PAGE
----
Lincecum, Renteria deliver Giants elusive World Series crown
Added on Nov 02, 2010 by Ted Sillanpaa in
ARLINGTON, Texas — Edgar Renteria hit a three-run home run and Tim Lincecum pitched eight masterful innings on Monday as the Giants beat the Texas Rangers 3-1 to claim the club’s first World Series title since moving to San Francisco.
“San Francisco is going nuts, we’re going nuts and it feels really good,” closer Brian Wilson said.
The New York Giants won the World Series in 1954. The club moved to San Francisco in 1958. The Giants finally bring a world championship to the city by the bay.
“This buried a lot of bones — ’62, ’89, 2002,” Giants general manager Brian Sabean said, ticking off losing Series appearances. “This group deserved it, faithful from the beginning. We’re proud and humbled by the achievement.”
Lincecum outdueled Cliff Lee in a matchup that was scoreless until Renteria earned the Series MVP award by hitting a stunning three-run homer with two outs in the seventh inning. Nelson Cruz homered in the bottom half, but Lincecum returned to his wicked self and preserved the lead.
Lincecum gave up three hits over eight innings and struck out 10.
“I was very poised out there. From the first inning on my adrenaline kind of just dissipated and I was able to calm down,” he said.
Wilson pitched a perfect ninth for a save.
“All the experts out there picked us last,” first baseman Aubrey Huff said as he teared up during the post-game celebration.
Manager Bruce Bochy, who wins his first world title, was effusive.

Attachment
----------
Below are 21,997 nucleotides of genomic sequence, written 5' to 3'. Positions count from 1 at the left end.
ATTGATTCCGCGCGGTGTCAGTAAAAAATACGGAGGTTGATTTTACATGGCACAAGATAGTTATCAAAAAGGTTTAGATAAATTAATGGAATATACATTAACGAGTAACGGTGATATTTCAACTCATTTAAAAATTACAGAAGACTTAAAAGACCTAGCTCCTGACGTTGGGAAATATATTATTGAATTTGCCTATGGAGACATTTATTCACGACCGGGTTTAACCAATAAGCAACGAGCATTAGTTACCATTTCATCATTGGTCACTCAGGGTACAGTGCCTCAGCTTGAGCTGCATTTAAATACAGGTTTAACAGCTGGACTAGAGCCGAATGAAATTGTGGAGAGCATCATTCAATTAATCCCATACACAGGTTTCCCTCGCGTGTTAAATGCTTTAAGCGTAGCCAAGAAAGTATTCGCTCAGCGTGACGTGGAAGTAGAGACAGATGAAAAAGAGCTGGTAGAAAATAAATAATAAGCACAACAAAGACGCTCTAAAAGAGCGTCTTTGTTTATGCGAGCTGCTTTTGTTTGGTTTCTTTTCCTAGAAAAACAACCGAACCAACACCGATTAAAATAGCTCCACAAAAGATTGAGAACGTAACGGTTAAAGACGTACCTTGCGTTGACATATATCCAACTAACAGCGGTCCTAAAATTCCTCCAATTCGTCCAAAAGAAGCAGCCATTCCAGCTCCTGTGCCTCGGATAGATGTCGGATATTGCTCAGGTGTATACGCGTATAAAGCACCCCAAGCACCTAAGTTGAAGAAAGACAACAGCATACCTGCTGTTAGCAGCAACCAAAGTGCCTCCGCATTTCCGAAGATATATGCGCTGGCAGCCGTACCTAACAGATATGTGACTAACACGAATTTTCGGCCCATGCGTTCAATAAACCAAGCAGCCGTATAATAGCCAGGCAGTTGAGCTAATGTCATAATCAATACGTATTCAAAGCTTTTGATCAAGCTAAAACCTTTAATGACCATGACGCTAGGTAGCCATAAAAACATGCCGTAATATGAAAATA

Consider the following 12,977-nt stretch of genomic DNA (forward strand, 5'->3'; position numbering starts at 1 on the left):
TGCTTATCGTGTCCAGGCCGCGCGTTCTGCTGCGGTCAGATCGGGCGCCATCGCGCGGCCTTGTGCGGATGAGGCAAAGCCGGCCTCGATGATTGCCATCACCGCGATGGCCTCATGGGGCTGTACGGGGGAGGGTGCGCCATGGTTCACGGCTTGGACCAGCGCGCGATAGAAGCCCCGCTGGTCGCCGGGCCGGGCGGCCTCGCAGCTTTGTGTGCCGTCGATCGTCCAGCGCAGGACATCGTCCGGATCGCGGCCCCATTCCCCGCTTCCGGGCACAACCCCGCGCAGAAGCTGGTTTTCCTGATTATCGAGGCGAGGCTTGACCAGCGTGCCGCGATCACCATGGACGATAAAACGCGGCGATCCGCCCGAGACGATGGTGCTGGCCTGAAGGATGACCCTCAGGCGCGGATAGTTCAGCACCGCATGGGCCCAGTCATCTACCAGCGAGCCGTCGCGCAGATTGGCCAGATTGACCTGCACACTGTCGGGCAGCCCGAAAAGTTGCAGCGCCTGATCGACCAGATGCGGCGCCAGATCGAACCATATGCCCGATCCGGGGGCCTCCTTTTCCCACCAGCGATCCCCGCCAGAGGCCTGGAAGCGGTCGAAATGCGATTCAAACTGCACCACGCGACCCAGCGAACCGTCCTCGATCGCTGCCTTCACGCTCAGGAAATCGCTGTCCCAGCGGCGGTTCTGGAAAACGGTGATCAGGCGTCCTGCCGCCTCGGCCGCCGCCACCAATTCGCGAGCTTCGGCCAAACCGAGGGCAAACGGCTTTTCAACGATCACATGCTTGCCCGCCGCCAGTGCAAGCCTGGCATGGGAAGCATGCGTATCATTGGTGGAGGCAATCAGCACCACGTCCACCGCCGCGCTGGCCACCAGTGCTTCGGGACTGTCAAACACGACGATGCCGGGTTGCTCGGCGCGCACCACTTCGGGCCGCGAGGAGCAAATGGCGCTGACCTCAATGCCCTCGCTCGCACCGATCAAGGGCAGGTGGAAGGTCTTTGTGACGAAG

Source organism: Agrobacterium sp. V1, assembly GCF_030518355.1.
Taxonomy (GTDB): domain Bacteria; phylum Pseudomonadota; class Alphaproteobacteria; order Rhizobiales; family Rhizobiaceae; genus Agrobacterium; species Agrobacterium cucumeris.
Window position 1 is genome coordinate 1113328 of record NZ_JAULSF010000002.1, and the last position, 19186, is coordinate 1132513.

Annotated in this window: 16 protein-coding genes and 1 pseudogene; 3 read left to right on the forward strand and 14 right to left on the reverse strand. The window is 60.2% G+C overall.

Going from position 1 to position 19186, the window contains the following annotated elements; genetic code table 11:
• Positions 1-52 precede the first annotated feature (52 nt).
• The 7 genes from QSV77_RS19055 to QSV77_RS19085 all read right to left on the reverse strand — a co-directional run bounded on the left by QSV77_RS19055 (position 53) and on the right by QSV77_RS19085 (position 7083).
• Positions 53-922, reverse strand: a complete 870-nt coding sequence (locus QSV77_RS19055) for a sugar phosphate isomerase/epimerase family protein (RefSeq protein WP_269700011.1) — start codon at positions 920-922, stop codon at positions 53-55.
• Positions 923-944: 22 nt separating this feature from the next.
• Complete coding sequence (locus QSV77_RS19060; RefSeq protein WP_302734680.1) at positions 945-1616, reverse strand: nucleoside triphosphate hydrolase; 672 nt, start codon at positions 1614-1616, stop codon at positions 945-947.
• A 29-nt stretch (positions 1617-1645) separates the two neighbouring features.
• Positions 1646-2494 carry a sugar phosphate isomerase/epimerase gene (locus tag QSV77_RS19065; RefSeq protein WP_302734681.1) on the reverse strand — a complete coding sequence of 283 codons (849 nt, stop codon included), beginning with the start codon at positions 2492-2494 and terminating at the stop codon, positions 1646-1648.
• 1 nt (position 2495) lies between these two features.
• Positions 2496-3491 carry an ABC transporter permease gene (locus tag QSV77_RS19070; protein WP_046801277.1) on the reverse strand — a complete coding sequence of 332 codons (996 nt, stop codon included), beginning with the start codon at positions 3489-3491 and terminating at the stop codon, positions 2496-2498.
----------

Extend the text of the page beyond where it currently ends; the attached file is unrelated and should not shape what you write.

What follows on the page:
“For us to win for our fans, it’s never been done there, and with all those great teams,” Bochy said.
Renteria reprised his role of postseason star. His 11th-inning single ended Game 7 of the 1997 World Series and lifted Florida over Cleveland.
“It was a tough year for me,” the oft-injured shortstop said. “I told myself to keep working hard and keep in shape because something is going to be good this year.”
A team seemingly free of egos did everything right to take the lead. Ross, the surprising MVP of the NL championship series, stayed square and hit a leadoff single and Juan Uribe followed with another hit up the middle.
That put a runner at second base for the first time in the game and brought up Huff, who led the Giants in home runs this year. So what did he do? He expertly put down the first sacrifice bunt of his career.
Lee struck out Pat Burrell to keep the runners put, but Ross began hopping home as soon as Renteria connected, sending a drive that kept sailing and landed over the left-center field wall.
“It was a classic pitchers’ duel down to that home run. Nobody in this room is more disappointed than I am,” Lee said.